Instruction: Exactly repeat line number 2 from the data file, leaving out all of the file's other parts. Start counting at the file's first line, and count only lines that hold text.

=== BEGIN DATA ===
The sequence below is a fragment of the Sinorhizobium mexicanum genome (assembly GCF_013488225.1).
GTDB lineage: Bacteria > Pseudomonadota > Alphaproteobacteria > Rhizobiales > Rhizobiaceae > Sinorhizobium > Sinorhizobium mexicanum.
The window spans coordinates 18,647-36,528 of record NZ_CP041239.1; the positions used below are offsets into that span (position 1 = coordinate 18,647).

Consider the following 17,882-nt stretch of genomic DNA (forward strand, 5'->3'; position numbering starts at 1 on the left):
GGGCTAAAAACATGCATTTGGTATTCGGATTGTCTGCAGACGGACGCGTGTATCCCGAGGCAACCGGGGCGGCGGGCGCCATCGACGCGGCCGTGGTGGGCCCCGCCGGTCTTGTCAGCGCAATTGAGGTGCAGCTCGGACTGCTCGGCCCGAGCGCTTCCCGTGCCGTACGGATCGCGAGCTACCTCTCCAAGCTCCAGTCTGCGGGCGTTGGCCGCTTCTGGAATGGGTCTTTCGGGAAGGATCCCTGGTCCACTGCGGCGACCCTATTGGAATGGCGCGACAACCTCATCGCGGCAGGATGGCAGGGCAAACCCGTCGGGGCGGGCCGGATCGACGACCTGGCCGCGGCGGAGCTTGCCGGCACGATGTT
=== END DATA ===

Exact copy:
GTDB lineage: Bacteria > Pseudomonadota > Alphaproteobacteria > Rhizobiales > Rhizobiaceae > Sinorhizobium > Sinorhizobium mexicanum.